Google Brushes Aside Misconceptions The search for finding better and better ways of boosting search engine rankings is always a never ending story for webmasters. The recent talk in town was that by acquiring high-profile domain names from ICANN you could increase your rankings. However, Google’s webspam guru Matt Cutts recently brushed aside all such rumors saying, “shouldn’t register a TLD in the mistaken belief that you’ll get some sort of boost in search engine rankings.”Matt’s statement came as a reply to CEO of ARI Registry Services Adrian Kinderis’ editorial via his Google+ page. It is not surprising to see a domain registry company’s CEO boasting about increasing search engine rankings by buying their self-branded or keyword gTLD. Of course, if webmasters fall for it, the registry company makes a fortune.
Some excerpts of Kinderis’ editorial were:
“Will a new TLD web address automatically be favoured by Google over a .com equivalent?” Quite simply, yes it will.”
“Will car.insurance rank higher than carinsurance.com (for example)? All the evidence suggests the answer is yes, provided that the .insurance namespace builds value and perhaps verification into its space to ensure it is a signpost for good, trusted and authoritative content.”
As a reply, Cutts remarked:
“Google will attempt to rank new TLDs appropriately, but I don’t expect a new TLD to get any kind of initial preference over .com and I wouldn’t bet on that happening in the long term either.”
“If you want to register an entirely new TLD for other reasons, that’s your choice, but you shouldn’t register a TLD in the mistaken belief that you’ll get some sort of boost in search engine rankings.”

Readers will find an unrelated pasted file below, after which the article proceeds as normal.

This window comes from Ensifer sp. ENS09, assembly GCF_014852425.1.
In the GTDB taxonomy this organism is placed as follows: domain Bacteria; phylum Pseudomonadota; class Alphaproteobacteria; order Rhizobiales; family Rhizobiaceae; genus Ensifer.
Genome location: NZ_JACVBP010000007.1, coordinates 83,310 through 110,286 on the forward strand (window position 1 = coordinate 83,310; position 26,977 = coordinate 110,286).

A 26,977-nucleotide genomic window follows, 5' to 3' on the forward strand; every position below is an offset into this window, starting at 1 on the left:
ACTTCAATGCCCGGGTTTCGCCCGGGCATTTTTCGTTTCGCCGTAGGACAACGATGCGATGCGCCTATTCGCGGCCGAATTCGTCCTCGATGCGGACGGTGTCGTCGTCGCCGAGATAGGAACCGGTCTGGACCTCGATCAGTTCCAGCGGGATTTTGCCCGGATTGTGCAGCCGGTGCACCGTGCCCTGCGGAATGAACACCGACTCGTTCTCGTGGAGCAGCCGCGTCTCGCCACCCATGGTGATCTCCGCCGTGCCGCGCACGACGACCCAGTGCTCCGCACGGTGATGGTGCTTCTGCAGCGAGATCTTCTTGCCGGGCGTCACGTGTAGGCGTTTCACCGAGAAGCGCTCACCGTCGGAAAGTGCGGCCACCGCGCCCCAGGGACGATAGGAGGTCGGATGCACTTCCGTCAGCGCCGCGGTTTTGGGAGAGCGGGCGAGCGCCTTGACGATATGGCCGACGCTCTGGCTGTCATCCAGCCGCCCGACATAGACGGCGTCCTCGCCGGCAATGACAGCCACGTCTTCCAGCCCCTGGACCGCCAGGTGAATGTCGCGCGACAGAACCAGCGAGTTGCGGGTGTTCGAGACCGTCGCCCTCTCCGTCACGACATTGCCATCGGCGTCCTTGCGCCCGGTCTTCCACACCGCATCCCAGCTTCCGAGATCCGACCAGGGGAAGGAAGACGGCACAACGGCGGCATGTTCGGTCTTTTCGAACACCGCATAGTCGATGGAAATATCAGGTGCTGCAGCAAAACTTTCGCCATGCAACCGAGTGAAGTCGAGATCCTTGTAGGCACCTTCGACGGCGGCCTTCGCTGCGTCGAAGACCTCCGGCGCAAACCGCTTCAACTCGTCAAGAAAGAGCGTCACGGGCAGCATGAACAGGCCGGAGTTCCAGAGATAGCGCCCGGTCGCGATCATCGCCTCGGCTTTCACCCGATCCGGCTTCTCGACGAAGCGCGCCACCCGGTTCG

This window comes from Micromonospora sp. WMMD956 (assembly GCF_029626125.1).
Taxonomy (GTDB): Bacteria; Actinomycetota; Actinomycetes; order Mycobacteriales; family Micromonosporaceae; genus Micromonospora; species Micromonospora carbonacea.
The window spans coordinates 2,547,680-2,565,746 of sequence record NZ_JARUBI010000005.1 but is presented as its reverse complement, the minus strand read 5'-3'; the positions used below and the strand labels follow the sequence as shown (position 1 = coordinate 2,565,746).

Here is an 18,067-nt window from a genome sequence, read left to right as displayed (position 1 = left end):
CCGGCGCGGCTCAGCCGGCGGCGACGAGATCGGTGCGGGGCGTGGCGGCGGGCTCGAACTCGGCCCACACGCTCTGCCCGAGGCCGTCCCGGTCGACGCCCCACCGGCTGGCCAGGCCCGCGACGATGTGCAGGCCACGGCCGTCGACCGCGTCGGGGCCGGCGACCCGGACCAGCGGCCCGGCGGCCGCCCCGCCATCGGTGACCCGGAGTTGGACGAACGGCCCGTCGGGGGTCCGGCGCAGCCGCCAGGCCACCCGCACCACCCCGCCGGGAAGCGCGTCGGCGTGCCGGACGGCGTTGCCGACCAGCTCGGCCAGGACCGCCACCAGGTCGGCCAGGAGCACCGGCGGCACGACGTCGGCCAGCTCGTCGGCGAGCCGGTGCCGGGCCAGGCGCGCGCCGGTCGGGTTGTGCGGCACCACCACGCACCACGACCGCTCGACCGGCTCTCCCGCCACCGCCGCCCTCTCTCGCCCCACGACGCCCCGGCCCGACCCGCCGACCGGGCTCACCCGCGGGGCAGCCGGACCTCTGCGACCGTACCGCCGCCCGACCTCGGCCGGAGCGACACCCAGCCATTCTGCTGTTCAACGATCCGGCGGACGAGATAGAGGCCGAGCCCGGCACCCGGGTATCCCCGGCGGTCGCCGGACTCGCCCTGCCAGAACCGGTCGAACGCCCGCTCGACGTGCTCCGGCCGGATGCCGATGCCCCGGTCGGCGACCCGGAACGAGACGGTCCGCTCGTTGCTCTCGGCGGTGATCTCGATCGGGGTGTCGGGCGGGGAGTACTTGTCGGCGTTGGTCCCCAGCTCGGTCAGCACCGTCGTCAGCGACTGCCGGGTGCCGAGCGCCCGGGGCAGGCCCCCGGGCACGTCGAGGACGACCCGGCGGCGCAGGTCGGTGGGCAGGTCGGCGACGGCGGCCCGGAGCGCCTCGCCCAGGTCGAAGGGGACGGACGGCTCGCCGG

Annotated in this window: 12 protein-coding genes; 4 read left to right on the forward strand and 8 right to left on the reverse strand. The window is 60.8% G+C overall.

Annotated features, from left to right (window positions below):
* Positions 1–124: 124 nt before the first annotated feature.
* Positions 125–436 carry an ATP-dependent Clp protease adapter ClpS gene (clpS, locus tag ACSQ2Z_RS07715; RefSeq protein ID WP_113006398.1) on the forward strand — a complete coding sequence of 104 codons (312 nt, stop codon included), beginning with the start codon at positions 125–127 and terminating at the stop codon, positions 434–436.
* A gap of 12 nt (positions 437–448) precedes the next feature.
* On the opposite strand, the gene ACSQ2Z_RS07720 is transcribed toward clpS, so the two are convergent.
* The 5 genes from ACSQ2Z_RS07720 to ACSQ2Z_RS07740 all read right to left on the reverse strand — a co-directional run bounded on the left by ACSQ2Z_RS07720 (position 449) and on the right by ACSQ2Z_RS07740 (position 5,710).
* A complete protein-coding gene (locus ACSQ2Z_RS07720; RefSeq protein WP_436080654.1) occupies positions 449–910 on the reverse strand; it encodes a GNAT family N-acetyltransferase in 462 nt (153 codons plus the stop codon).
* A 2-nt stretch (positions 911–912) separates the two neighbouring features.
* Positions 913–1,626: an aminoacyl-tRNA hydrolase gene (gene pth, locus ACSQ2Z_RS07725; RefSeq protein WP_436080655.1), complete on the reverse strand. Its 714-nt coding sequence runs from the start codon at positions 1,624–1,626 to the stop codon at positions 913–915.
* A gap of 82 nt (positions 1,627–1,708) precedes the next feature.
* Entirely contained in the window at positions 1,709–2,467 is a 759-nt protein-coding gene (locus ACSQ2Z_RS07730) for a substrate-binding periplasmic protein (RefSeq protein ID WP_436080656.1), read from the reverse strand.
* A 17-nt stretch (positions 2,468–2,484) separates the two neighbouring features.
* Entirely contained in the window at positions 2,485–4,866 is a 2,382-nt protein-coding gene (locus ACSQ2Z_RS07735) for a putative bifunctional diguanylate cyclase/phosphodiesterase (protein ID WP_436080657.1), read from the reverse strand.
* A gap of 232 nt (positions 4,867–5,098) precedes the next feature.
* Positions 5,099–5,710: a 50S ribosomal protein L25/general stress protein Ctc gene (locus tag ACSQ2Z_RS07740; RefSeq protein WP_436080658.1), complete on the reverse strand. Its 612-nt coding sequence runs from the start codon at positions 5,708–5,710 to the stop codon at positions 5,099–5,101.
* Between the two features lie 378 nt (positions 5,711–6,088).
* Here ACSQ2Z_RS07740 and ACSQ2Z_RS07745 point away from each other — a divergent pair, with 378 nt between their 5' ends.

Even though Cutts outrightly froze off Kinderis’ views, the latter believes that Cutts did not really understand what he was saying. Honestly, Kinderis arguments look a little vague which is probably why it did not receive much hype. If it was legitimate and sounded lucrative, why wouldn’t webmasters try the trick?
Google’s manager Jordyn Buchanan read Cutts’ clarification on the issue during ICANN’s open meeting in San Jose, Costa Rica, earlier this week. The statement clearly stated that no such changes in Google’s algorithm has been made, and that Kinderis’ statement was probably either just an assumption or an act to drive more people towards buying high-profile domain names.
If there is any truth in Kinderis’ remarks, even then webmasters should wait until the search engine lord Google approves it. Buying accurate domain names to get better rankings is already among webmasters’ priorities, and so leaping onto a completely different strategy can be damaging until it becomes a trend.
For now, probably Kinderis’ approach looks unpractical and out of the box. As Kinderis himself said, the only possibility for such a thing happening is if it catches momentum, which after Cutts’ clarification seems to be nowhere soon in the future. Probably, webmasters have to find another way of going through the block since this approach has failed before it even launched.